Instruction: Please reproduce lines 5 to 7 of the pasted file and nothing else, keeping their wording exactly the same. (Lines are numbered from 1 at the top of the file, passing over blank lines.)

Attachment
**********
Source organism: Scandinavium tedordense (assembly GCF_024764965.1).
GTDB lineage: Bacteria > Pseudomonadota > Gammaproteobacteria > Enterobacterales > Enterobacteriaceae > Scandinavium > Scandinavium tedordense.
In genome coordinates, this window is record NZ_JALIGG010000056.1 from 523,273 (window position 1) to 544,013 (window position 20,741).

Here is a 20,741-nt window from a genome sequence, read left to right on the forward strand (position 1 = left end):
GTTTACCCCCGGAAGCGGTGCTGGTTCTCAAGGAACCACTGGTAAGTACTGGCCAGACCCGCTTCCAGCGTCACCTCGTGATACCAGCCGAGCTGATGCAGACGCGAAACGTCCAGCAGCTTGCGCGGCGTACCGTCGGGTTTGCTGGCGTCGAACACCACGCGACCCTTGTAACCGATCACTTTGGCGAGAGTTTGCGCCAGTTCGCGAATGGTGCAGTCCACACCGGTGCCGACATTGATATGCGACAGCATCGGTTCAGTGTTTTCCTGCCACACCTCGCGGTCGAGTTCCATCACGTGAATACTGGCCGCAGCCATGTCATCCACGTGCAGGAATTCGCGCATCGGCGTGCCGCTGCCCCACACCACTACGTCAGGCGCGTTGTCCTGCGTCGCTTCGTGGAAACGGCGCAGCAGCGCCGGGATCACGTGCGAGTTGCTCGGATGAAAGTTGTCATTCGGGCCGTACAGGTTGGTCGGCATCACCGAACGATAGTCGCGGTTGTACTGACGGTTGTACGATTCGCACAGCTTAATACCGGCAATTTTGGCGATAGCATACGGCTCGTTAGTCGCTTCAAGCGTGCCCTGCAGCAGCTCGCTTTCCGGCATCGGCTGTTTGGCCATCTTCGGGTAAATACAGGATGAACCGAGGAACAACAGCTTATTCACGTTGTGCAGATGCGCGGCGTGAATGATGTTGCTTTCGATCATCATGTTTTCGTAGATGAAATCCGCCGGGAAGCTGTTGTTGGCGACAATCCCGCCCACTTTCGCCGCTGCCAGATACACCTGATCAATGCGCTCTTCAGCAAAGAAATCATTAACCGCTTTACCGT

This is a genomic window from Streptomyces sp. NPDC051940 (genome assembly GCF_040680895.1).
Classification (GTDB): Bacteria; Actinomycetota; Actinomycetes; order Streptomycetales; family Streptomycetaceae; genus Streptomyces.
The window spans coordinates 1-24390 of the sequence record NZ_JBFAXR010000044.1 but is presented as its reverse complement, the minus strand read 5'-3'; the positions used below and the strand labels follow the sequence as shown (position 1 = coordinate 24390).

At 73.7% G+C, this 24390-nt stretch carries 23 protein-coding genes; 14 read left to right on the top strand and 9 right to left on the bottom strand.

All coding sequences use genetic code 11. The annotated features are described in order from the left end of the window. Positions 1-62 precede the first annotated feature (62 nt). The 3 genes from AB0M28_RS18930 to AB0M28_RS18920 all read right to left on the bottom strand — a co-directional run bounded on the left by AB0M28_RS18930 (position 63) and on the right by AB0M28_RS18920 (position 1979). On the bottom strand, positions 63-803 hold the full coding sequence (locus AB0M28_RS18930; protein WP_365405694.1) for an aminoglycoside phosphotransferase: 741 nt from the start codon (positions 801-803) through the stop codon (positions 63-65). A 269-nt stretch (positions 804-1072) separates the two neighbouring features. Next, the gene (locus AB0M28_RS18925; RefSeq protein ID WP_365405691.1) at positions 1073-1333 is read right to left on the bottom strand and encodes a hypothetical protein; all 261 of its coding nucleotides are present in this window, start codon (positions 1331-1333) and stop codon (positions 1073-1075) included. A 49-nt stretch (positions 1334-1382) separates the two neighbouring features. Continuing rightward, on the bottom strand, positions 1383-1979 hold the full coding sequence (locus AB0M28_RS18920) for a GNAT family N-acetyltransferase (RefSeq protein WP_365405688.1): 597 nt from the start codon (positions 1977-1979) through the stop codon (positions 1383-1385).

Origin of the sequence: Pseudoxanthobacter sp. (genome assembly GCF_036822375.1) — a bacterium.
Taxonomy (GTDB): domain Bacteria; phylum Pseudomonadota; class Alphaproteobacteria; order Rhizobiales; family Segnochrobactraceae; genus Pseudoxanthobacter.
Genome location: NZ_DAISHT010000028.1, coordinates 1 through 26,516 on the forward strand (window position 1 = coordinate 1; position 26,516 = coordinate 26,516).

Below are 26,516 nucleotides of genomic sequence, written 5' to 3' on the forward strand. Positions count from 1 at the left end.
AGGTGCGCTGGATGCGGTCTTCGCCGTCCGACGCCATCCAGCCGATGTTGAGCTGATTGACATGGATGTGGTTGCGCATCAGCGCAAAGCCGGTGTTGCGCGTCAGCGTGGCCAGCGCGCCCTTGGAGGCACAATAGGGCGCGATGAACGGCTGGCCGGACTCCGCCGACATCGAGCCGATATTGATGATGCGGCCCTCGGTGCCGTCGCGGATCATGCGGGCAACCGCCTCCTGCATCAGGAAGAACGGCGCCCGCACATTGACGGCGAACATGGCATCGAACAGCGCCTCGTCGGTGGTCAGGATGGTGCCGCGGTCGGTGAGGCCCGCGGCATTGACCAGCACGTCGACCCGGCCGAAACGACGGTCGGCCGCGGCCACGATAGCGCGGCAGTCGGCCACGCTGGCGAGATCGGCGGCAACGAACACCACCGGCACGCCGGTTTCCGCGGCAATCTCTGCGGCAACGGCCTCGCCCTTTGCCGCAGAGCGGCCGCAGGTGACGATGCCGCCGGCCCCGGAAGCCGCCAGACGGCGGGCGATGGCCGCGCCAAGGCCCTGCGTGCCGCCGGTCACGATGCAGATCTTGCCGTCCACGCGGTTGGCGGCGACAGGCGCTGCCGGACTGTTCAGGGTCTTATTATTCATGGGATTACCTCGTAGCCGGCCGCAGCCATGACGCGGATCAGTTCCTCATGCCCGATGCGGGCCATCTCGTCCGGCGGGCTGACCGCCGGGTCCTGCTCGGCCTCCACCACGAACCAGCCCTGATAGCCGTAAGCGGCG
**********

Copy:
GTTTACCCCCGGAAGCGGTGCTGGTTCTCAAGGAACCACTGGTAAGTACTGGCCAGACCCGCTTCCAGCGTCACCTCGTGATACCAGCCGAGCTGATGCAGACGCGAAACGTCCAGCAGCTTGCGCGGCGTACCGTCGGGTTTGCTGGCGTCGAACACCACGCGACCCTTGTAACCGATCACTTTGGCGAGAGTTTGCGCCAGTTCGCGAATGGTGCAGTCCACACCGGTGCCGACATTGATATGCGACAGCATCGGTTCAGTGTTTTCCTGCCACACCTCGCGGTCGAGTTCCATCACGTGAATACTGGCCGCAGCCATGTCATCCACGTGCAGGAATTCGCGCATCGGCGTGCCGCTGCCCCACACCACTACGTCAGGCGCGTTGTCCTGCGTCGCTTCGTGGAAACGGCGCAGCAGCGCCGGGATCACGTGCGAGTTGCTCGGATGAAAGTTGTCATTCGGGCCGTACAGGTTGGTCGGCATCACCGAACGATAGTCGCGGTTGTACTGACGGTTGTACGATTCGCACAGCTTAATACCGGCAATTTTGGCGATAGCATACGGCTCGTTAGTCGCTTCAAGCGTGCCCTGCAGCAGCTCGCTTTCCGGCATCGGCTGTTTGGCCATCTTCGGGTAAATACAGGATGAACCGAGGAACAACAGCTTATTCACGTTGTGCAGATGCGCGGCGTGAATGATGTTGCTTTCGATCATCATGTTTTCGTAGATGAAATCCGCCGGGAAGCTGTTGTTGGCGACAATCCCGCCCACTTTCGCCGCTGCCAGATACACCTGATCAATGCGCTCTTCAGCAAAGAAATCATTAACCGCTTTACCGT

This is a genomic window from Streptomyces sp. NPDC051940 (genome assembly GCF_040680895.1).
Classification (GTDB): Bacteria; Actinomycetota; Actinomycetes; order Streptomycetales; family Streptomycetaceae; genus Streptomyces.